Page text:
High School Biology: Biology: Cloning
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CHICAGO (CNN) -- A scientist who plans to
clone babies for infertile couples believes any
opposition to his work will be short-lived. "I think
it will blow over," Richard G. Seed told CNN on
"There were an awful lot of people against the
automobile, too," he said in a live interview by
telephone from Chicago. "Any new technology ...
creates fear and horror." But as time passes,
human cloning will receive "enthusiastic
endorsement," he said.
Seed, who has a
in physics and has
research in the past,
plans to begin his
work on a human
clone within three
months . "My target
is to produce a
female (within the
next 18 months)," he
If he is barred from pursuing his work in the
United States, Seed said he plans to go to another
country. He said he has talked with officials in
Tijuana, Mexico, and also was considering the
Cayman Islands and the Bahamas.
In a separate interview with National Public
Radio (NPR) correspondent Joe Palca, , Seed said
it was his objective to set up profitable human
clone clinics, first in the Chicago area and then at
"10 or 20 other locations" in the U.S. and "maybe
five or six" internationally.
Seed, who is not a
medical doctor, says he
has already assembled a
group of doctors willing
to work with him and has
four couples who have
volunteered to be cloned.
The goal for each of them
is to achieve a pregnancy
within a year and a half.
The researchers will use a donor cell from either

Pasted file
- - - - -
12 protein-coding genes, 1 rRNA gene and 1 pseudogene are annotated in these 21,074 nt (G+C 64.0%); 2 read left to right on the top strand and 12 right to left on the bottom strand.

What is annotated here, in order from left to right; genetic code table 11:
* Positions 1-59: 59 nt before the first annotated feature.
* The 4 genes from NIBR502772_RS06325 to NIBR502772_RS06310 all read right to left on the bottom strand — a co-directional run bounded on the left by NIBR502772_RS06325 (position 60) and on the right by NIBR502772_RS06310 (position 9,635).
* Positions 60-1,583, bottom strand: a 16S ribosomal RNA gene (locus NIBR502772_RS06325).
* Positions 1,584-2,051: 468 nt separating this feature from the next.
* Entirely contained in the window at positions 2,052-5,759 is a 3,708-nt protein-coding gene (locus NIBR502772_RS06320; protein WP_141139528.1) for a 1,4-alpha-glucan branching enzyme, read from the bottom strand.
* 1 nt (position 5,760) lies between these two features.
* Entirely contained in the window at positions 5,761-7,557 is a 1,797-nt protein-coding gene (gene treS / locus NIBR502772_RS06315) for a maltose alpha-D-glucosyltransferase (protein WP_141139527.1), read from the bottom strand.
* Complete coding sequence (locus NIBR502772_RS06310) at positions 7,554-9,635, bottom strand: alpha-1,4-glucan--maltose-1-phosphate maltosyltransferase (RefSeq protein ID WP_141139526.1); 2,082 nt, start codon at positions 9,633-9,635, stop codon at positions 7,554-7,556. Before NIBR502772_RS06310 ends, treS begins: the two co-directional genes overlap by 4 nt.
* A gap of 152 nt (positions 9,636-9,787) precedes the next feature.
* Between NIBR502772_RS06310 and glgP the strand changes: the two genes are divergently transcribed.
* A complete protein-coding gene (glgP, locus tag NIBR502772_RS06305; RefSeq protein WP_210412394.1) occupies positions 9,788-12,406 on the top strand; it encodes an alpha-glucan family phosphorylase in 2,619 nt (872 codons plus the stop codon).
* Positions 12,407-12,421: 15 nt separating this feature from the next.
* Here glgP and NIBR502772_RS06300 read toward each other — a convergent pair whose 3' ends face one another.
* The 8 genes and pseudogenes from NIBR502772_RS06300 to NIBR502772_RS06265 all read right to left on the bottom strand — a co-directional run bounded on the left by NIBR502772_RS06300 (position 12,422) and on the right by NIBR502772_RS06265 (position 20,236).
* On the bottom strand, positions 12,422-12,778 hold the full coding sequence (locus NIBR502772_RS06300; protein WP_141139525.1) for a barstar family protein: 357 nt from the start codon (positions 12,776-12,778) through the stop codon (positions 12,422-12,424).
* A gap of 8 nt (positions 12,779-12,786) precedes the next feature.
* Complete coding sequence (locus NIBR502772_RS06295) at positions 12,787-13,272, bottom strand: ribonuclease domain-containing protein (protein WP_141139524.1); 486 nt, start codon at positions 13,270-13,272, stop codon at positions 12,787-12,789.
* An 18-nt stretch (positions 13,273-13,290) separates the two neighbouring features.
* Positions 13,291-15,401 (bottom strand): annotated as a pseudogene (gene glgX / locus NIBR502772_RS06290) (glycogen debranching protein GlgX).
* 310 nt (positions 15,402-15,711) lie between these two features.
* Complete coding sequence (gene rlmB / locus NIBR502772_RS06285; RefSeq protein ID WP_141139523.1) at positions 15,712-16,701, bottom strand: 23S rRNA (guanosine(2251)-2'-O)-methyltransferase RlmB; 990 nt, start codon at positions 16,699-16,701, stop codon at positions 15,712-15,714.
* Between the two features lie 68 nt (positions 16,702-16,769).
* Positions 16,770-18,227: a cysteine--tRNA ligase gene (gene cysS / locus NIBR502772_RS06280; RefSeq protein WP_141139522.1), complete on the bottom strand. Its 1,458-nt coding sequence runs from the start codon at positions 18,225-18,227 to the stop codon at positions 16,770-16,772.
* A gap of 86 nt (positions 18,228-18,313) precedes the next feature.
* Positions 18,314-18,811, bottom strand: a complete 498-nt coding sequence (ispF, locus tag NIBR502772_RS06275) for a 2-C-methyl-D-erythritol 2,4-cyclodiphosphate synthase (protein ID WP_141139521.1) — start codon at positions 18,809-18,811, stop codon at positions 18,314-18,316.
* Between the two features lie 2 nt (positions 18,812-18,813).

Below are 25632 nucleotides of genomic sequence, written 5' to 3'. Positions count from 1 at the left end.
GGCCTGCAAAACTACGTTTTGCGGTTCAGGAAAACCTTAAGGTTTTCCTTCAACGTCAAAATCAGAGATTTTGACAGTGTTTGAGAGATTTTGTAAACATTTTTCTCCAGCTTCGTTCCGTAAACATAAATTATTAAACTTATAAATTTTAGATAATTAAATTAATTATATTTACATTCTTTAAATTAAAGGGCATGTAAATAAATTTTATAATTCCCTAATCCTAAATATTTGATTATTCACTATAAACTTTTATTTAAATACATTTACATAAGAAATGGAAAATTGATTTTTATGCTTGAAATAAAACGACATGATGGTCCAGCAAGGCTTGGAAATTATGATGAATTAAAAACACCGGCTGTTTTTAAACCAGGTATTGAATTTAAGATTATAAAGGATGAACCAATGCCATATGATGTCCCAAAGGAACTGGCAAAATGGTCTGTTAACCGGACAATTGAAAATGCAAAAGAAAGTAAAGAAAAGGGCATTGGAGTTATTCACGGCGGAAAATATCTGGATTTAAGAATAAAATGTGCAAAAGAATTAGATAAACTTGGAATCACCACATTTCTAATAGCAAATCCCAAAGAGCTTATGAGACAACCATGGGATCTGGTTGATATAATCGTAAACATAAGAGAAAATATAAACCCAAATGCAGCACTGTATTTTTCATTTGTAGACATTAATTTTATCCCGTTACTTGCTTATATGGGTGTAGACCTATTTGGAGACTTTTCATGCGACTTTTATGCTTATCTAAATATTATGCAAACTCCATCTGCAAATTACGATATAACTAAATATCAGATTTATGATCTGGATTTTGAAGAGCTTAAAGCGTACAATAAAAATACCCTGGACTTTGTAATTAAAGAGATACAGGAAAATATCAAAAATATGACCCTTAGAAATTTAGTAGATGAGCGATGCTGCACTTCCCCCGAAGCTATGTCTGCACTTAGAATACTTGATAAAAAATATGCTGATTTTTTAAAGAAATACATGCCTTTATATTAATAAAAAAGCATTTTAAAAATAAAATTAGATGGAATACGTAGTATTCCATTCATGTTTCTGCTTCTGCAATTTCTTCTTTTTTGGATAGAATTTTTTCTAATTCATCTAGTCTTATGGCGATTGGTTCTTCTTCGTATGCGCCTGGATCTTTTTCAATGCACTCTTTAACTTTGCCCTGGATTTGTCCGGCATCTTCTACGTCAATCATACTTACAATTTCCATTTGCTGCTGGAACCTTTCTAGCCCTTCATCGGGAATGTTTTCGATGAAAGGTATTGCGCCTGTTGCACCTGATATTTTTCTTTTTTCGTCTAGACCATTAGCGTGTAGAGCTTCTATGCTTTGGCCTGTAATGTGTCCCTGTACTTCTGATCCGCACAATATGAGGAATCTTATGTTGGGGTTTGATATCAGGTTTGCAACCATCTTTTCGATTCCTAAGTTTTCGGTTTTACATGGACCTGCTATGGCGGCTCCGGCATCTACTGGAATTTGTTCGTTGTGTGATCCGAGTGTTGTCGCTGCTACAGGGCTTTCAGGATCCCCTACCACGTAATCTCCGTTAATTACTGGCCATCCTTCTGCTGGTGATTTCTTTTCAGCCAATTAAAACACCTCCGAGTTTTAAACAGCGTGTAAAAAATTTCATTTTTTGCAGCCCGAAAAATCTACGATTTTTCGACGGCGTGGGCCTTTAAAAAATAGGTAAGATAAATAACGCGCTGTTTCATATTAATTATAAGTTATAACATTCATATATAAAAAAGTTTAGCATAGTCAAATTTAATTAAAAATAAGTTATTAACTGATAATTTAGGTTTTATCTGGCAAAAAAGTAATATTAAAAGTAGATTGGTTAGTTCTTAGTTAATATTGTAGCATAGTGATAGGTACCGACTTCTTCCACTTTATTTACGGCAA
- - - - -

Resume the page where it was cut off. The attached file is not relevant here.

the mother or father and test it for genetic
abberations, he said.
He declined to name any of the couples and it was
not immediately clear where in the Chicago area
Seed planned to open his proposed clinic. He told
USA Today he needs $2 million to begin his
privately funded project but has only raised "a few
hundred thousand" dollars.
Same technique used in sheep cloning
Seed plans to use the same
technique utilized by
Scottish scientists in 1996 to
clone the adult sheep Dolly,
the first mammal cloned
from adult tissue.
The human cloning
procedure involves taking an
unfertilized egg from a female, removing the
nucleus, which contains most of the genetic
information, and replacing it with the nucleus of a
cell from the person to be cloned.
The hard part is tricking this egg into acting as if it
has been fertilized by a sperm, thus starting it
dividing as if it were a new baby, instead of just
creating more skin cells or liver cells or cells of
whatever organ the nucleus was taken from.
If the technique is successful, the fertilized egg
would grow to 50 to 100 cells and the embryo
would then be transferred to a woman. A baby
clone would be born nine months later.
Seed says the cloned babies he and his colleagues
would create would have no chromosomal damage
and a normal life span.
He first talked about his plans December 5 at a
little-noticed Chicago symposium on reproductive
technologies sponsored by the Illinois Institute of
Technology, Palca told CNN. (242K/22 sec.
AIFF or WAV sound)
Ethical, legal dilemma
After Dolly was cloned,
President Clinton set up an
advisory group which
recommended last year that
Congress pass a law making
human cloning illegal.
Harold Shapiro, who headed
the panel -- the National
Committee -- believes Seed's project is
"scientifically and clinically premature," with
many legal and ethical issues yet to be resolved.
In the future, however, Shapiro acknowledged
there might be cases where human cloning could
benefit infertile couples. (233K/22 sec. AIFF
or WAV sound)
Clinton issued an executive order blocking the use
of federal funds on human cloning research and
proposed a law banning such research for five
years, actions Seed disagrees with. "I am an
independent thinker," he told NPR.
Several measures to ban cloning are awaiting
action in Congress. In the meantime, the Food and
Drug Administration says it has the authority to
regulate human cloning research.
The American Medical Association said
Wednesday it does not have an official policy on
the subject but expects members to discuss the
issue at a meeting in June. --- CNN